NASA uses the metric system

Did NASA use metric units for the Mercury missions?

The Mercury project used imperial units of measurement. For example, the main dashboard on the Mercury spacecraft showed altitude in (feet):

The main dashboard of the Mercury spacecraft from the Mercury Indoctrination project, May 1959 (Source: NASA. Click full size)

They used statutory miles as a measure of distance in schematics, diagrams and other vectors in the documentation, for example these results from a conference on the results of the USA's first manned suborbital space flight on June 6, 1961:

First manned suborbital space flight in the USA - pictorial representation of the entire flight (source: public archive (in PDF format))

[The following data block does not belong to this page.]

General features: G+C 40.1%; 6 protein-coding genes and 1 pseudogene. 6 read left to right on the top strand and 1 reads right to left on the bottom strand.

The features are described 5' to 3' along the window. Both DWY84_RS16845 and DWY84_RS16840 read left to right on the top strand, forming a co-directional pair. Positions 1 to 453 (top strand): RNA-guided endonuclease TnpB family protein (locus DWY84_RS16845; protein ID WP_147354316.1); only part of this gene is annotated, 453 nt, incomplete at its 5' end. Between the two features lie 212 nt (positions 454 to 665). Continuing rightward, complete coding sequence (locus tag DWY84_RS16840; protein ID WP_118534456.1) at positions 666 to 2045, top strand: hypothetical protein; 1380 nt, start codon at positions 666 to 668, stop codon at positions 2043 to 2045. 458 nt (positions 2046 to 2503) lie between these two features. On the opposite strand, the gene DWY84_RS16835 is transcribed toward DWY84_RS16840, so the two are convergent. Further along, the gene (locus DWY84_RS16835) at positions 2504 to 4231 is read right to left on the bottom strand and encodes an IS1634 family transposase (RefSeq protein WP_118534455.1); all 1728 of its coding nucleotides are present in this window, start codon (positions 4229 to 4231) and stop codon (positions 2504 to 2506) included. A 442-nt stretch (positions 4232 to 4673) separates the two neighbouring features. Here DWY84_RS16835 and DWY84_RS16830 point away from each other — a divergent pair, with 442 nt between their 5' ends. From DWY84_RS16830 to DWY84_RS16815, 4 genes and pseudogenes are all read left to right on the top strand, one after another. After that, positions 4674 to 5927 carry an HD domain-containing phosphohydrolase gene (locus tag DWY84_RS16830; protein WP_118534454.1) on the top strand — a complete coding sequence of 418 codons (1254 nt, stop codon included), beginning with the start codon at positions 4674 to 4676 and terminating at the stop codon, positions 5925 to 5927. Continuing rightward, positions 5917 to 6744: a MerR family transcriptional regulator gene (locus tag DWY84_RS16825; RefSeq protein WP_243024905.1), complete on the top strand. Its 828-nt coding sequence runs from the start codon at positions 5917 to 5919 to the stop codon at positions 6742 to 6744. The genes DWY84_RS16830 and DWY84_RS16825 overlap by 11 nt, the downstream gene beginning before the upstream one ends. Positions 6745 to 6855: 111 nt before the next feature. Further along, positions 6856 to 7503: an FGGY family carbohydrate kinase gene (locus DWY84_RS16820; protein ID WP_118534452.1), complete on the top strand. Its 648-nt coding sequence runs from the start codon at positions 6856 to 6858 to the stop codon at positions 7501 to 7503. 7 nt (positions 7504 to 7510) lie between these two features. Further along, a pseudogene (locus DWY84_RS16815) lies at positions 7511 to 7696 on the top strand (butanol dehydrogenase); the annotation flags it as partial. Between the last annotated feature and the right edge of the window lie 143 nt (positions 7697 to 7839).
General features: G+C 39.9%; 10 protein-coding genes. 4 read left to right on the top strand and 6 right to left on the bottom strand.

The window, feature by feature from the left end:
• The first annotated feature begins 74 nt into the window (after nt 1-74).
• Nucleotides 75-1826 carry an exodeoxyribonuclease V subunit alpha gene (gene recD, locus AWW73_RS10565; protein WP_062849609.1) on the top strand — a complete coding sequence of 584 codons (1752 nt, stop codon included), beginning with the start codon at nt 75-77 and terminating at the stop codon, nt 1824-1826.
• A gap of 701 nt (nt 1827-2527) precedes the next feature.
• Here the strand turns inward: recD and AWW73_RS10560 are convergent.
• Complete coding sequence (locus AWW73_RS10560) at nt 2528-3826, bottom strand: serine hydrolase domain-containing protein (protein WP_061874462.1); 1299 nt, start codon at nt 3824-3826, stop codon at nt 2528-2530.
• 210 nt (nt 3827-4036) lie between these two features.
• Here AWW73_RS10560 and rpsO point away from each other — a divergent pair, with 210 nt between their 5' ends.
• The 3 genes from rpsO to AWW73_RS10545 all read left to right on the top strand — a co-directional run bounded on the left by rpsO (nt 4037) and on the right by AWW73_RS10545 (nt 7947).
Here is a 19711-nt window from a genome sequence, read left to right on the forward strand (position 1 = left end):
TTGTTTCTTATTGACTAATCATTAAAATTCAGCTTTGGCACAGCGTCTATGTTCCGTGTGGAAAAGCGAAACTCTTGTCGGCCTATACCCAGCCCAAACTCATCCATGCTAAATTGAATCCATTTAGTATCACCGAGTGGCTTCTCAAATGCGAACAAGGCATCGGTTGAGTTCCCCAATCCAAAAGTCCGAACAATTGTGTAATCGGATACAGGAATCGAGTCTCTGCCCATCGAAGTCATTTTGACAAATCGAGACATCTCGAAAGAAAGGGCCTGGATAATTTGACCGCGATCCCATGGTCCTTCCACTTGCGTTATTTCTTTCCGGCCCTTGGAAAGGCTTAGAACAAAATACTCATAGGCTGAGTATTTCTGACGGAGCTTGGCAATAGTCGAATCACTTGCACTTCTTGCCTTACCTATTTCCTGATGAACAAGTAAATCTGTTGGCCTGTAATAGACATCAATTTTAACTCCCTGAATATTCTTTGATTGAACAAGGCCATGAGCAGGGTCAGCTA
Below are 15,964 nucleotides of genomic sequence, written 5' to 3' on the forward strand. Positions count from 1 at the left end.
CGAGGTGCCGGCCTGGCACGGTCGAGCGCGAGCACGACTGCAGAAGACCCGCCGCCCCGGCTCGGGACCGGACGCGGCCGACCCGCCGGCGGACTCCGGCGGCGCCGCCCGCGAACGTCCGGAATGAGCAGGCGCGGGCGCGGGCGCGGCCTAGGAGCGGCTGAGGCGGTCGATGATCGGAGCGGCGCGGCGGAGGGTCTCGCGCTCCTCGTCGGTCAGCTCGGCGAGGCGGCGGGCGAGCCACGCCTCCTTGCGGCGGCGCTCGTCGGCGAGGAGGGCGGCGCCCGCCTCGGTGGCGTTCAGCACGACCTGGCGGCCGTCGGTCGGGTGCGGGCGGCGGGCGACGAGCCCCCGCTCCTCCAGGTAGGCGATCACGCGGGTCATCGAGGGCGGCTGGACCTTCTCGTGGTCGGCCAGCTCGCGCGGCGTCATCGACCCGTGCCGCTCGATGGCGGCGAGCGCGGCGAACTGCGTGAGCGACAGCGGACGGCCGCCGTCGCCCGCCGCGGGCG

And even in detail to provide your employees traveling abroad (in this case Mexico) unit conversion tables from the imperial to the metric system of units in the NASA Introduction to Project Mercury and in the site manual:

Page excerpt from the introduction to the Mercury project and on-site manual, information on staff trips to Mexico (metric system of units)

The Imperial units of measure persisted throughout the Mercury program. This is the mission timeline for Mercury Redstone 4, which launched on July 21, 1961:

The units are also converted to a metric system for convenience. The original minutes of the mission communication can be found here (in PDF format).